Natural gas fracking needs to be monitored, panel says
The assessment was the Obama administration's first major pronouncement on the coast-to-coast shale gas boom that has raised concerns about the risks to underground water supplies from the chemicals injected into subterranean rock to unlock natural gas.
Fracking has raised concerns in areas rich with shale gas that drinking water may become contaminated by the chemicals, which include benzene, hydrochloric acid, formaldehyde and methanol.
The energy industry has maintained that fracking is safe and fracking advocates say there has been no direct proof of drinking-water contamination.
The report came from an expert panel appointed by Energy Secretary Steven Chu. The panel’s chairman, John M. Deutch, a professor at the Massachusetts Institute of Technology and former CIA director under President Clinton, said he was optimistic about the report’s potential effect.
“Given the report’s tone and common sense advice, it could influence industry and regulators’ attitudes,” Deutch said. It offered something for almost every side, said some environmental groups and industry representatives. “The report urges industry to come clean and for scientists and regulators to do their jobs,” said Benjamin Grumbles, president of the Clean Water America Alliance, an association whose members include municipal water districts and private industry.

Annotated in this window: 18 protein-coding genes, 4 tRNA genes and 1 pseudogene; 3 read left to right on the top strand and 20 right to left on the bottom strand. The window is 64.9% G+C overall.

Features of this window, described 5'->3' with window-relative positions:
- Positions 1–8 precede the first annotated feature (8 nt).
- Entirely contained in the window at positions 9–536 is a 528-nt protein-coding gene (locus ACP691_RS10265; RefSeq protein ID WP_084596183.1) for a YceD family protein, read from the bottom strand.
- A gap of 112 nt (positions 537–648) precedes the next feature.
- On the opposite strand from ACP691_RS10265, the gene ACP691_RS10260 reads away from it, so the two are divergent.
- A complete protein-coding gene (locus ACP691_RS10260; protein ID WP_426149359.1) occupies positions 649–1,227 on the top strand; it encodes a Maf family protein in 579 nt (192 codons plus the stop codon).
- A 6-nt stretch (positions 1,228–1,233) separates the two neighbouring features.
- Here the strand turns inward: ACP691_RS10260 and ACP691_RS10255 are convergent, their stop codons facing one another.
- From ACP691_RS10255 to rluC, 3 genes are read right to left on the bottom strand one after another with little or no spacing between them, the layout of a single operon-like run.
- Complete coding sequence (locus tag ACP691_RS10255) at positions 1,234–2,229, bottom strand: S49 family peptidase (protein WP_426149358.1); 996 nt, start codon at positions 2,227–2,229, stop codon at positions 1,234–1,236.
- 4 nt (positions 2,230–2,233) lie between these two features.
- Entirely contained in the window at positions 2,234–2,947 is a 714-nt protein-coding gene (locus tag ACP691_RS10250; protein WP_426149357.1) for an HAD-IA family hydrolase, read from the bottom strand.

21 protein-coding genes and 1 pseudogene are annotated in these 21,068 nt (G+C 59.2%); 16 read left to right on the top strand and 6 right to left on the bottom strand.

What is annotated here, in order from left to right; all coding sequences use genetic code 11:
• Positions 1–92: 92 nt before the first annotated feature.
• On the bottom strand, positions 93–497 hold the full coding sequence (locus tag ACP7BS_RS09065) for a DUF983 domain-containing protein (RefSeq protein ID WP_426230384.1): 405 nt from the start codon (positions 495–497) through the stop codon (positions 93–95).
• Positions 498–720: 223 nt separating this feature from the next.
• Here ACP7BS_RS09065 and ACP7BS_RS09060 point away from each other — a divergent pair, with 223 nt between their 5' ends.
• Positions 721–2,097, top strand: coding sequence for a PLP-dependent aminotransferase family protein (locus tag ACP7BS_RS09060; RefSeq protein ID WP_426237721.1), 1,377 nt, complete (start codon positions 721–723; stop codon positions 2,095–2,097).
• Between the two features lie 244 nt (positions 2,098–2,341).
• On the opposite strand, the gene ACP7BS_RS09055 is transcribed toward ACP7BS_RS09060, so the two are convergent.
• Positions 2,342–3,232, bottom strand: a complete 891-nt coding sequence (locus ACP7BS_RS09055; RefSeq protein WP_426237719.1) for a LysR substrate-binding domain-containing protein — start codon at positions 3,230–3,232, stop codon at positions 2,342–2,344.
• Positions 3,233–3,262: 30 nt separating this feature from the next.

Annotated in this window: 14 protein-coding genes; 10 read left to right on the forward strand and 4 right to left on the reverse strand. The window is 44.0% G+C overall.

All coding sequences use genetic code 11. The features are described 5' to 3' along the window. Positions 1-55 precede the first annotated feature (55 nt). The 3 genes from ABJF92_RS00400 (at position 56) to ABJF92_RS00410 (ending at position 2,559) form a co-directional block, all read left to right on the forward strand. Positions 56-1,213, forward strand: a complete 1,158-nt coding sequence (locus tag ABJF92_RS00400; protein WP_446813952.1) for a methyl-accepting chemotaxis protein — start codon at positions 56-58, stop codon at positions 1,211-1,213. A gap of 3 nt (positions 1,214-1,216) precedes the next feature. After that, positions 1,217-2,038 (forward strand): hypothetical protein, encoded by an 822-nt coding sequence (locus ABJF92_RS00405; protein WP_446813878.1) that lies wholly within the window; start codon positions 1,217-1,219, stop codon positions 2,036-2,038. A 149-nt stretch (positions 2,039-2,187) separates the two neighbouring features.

The report won over some industry observers by eschewing the view common among environmental groups that shale gas production is inherently dangerous. “On the whole, this is another example of a group of experts that has essentially concluded that environmental risk exists in shale gas production but that those risks are well-managed,” said Lee Fuller, vice president of government relations for the Independent Petroleum Assn. of America, a trade association.
Still, the report noted that there was an urgency to addressing environmental issues. The report identifies four main concerns: possible water pollution from chemicals used in fracking and from methane gas released by the process; air pollution from methane and emissions from equipment used in gas production; potential disruption to communities and the cumulative adverse effects on their ecology.
The panel recommended that companies measure and disclose what’s in the water throughout the production process and called on them to also disclose the chemicals they inject into the ground, unless the mix is “genuinely proprietary.” It also called for monitoring and reducing emissions at gas production sites and for making some areas off-limits to gas extraction.
-- Neela Banerjee
Photo: A Halliburton rig drills for Shell Exploration & Production in Pinedale, Wyo., using hydraulic fracturing. Credit: Los Angeles Times